As Dial explained, D’Angelo introduced him to Gary Smulyan in his teens — and through a musical kinship, they became fast friends. As Dial wrote, Smulyan was playing alto at that time, but switched to the baritone in short order, and joined Woody Herman’s band.

“His unique voice from an early age has inspired generations of young up-and-coming saxophonists,” he asserts, adding: “I reimagined Charlie’s blues into a chart that would feature all three of us.”

As for “Pine Needles,” Dial shouts out the featured guitarist, the inimitable Mike Stern. “Besides being one of the greatest jazz guitarists of all time, Mike Stern is a most generous and warm-hearted person,” he writes. “I thank you, Mike, for being so gracious and for helping me continue the legacy of Charlie.”

“I reimagined Charlie’s blues into an even eighth tune to feature Mike,” he continues. “By transposing into a minor key, elongating phrases, adding some harmonic and melodic sections I was looking to capture a feeling of ‘Pine Needles’ in the fall of a New England day.”

The Mummy’s Curse” demanded the talents of tenor saxophonist Jerry Bergonzi and his quintet: “Charlie loved Jerry Bergonzi. He spoke of him all the time. They came up together practicing and playing,” Dial writes. “Jerry has always been a hero to me, a great player, teacher and friend.” Rich arranged the 5 horns and rhythm section,” he continues, “adding just the right amount of figures and structure, yet giving the freedom to really hear the soloists.”

For “Bernie Burnola,” Dial reimagined Banacos’ blues as a 16-bar samba, and for “A-440,” “bass great Jeff Berlin arranged and added a highly personal interlude section to Charlie’s funky blues.

And within “Nero,” “I had fun elongating Charlie’s melody and adding new harmony that ultimately became a 28-bar form,” Dial adds. “The beauty of this melody was very inspiring to play.”

The bridge of “Pluto Language” utilizes a 3/4 rhythm called Mazouka (or Mazouk), a creolized version of the European Mazurka, adapted by enslaved Africans on the islands of Guadeloupe and Martinique.

““It took a little while to become comfortable with the exotically mesmerizing rhythmic ostinato pattern in Victor’s adaptation of Charlie’s blues,” DeRosa writes. “As the arranger for the horn section, I added  new melodic lines to help the listener find the bar line a bit more easily.”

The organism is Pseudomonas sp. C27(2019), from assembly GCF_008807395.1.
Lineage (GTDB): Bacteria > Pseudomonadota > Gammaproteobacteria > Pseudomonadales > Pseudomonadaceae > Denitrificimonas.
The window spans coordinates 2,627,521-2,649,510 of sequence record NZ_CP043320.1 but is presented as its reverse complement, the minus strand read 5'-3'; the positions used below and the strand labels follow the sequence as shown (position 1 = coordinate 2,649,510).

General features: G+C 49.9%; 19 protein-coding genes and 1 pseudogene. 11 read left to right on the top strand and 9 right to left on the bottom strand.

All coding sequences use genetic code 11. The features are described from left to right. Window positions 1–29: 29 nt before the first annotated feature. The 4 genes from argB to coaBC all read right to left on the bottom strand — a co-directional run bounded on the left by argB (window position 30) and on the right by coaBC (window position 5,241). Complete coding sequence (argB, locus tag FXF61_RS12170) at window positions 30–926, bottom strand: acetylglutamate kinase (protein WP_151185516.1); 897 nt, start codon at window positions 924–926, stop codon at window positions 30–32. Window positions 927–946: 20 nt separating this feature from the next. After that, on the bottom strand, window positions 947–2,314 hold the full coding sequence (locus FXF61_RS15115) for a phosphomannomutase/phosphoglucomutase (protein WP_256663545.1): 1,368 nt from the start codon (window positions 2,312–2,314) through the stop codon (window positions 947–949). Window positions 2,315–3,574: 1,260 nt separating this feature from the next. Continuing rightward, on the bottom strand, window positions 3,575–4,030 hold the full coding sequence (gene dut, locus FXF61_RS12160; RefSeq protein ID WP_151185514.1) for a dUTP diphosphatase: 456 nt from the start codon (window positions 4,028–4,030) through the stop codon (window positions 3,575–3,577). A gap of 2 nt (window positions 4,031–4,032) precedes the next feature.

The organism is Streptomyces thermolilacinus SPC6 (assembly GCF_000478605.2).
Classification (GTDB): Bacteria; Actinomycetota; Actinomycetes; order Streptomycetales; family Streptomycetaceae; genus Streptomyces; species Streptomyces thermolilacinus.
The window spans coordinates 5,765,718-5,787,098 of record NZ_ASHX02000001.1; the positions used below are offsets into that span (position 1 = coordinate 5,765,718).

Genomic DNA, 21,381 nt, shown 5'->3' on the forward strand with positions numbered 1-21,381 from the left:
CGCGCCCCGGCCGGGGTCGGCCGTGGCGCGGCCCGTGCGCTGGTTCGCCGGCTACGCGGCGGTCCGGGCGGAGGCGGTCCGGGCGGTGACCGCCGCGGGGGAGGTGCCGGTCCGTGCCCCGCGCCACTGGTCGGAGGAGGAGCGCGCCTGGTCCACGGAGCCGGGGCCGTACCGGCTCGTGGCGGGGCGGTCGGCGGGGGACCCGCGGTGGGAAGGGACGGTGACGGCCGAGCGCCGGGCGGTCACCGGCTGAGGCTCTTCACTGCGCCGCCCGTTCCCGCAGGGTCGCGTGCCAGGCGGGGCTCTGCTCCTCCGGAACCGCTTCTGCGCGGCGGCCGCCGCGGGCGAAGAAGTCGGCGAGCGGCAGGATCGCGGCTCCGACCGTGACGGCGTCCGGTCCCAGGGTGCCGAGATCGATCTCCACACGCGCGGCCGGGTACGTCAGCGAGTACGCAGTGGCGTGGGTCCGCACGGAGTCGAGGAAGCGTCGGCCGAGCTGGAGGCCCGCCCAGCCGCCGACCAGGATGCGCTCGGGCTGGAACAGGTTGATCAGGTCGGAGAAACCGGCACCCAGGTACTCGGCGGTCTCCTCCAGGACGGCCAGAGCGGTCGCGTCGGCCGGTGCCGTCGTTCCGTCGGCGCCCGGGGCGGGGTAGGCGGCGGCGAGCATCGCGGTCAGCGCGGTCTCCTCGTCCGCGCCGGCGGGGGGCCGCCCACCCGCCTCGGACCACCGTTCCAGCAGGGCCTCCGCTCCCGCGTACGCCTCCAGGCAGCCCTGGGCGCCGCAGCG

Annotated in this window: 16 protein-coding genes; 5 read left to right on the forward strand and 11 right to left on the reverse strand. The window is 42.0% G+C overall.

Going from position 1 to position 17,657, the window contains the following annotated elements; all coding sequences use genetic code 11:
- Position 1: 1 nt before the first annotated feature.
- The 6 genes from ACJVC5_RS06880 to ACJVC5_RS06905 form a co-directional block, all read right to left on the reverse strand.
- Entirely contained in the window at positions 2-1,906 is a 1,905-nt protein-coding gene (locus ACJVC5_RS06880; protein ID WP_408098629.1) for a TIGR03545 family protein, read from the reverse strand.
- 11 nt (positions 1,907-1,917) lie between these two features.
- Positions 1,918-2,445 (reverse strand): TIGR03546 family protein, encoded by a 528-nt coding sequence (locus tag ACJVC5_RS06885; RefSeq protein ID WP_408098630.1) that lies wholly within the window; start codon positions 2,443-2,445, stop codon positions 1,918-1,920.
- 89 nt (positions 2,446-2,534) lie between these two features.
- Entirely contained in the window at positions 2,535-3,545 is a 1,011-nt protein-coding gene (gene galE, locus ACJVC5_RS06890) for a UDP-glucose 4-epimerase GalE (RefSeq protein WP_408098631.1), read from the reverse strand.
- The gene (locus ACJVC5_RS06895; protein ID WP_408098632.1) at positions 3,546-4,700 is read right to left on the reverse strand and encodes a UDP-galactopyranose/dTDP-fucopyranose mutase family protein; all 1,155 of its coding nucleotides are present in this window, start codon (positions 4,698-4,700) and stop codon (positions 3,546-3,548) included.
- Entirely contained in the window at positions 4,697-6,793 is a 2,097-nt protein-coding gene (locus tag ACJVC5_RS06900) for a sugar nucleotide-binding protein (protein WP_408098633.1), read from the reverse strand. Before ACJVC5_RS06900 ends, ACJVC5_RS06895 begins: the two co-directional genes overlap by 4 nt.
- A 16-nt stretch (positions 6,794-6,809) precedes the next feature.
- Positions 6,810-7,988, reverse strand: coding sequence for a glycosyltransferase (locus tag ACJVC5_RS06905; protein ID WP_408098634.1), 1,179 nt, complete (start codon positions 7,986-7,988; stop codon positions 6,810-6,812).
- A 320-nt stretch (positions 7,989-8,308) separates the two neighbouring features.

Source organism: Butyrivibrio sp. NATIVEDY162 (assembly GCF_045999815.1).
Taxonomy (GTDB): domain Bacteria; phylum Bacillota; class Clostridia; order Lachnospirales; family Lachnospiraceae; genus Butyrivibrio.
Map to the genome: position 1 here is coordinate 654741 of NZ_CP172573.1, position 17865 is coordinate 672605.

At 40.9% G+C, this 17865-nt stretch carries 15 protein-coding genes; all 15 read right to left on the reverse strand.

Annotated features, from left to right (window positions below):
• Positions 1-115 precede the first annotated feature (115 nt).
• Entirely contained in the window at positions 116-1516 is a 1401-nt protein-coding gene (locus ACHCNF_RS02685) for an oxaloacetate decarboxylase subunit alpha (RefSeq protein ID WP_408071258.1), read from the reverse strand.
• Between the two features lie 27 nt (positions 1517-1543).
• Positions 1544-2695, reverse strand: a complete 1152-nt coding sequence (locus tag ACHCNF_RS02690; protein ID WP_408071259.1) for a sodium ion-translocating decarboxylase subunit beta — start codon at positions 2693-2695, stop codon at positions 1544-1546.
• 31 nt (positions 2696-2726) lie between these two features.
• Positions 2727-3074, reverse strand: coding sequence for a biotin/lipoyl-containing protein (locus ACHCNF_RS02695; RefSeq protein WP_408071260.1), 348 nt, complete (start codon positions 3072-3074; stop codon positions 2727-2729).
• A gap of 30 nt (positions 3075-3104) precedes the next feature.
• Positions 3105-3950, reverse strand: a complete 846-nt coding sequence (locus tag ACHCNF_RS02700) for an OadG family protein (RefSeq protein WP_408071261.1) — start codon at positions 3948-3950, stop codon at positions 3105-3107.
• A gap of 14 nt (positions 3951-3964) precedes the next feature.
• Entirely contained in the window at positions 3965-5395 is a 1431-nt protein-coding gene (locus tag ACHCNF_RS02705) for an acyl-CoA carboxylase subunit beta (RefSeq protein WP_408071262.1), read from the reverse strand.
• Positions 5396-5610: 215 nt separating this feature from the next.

As for closer “Pelaghia,” “Charlie sketched out this two-piano classical piece and pinned the sketch as a storyboard on the walls of his office, lovingly known as ‘the bat cave’,”  write Charlie’s wife and daughter, Margaret and Barbara Banacos.

Banacos died on Dec. 8, 2009, after a short bout with cancer. He was 63, By the end of this precious release, don’t let this score fade out — let it crescendo. Because as long as jazz lovers keep discovering Banacos, he’ll never die. What an eternal dictum, from a cloudscape on the cover, perhaps reflecting heaven: Keep Swingin’.

STEPHEN GRAHAM
MARLBANK
"...if you often wonder just what is the essence of swing in a contemporary jazz setting, then this is as good a place to begin as any other on the trail of that particular Holy Grail." Check out the full review here.

JON D'ARIO
BASS MAGAZINE
Check out this album announcement here.

THIERRY DE CLEMENSAT
PARIS MOVE
"The richness of Banacos’ compositions is perfectly conveyed in this album by Garry Dial & Rich DeRosa, who have succeeded in modernizing the works through the arrangements while preserving the original spirit" Check out the full review here.

MATT MICUCCI
JAZZIZ
Check out this feature on the editors playlist here.

GEORGE COLE
JAZZ VIEW
"The opener ‘Keep Swingin’ lives up to its name, a blues number with lots of swing, power and swagger" Check out the full review here.

JACK BOWERS
ALL ABOUT JAZZ
"While it may move more deliberately than expected, "Keep Swingin'" achieves its goal, as do Banacos' other charts, starting with the hip and spasmodic "Great Awakening," with solos by Hubbard on electric bass and Krantz on electric guitar. " Check out the full review here.

NOAH SCHAFFER
BOSTON GLOBE
"...Dial, DeRosa, and their cohorts reimagined the music to reflect the dozens of stellar musicians who appear on the record (and also retitled the pieces)." Check out the full review here.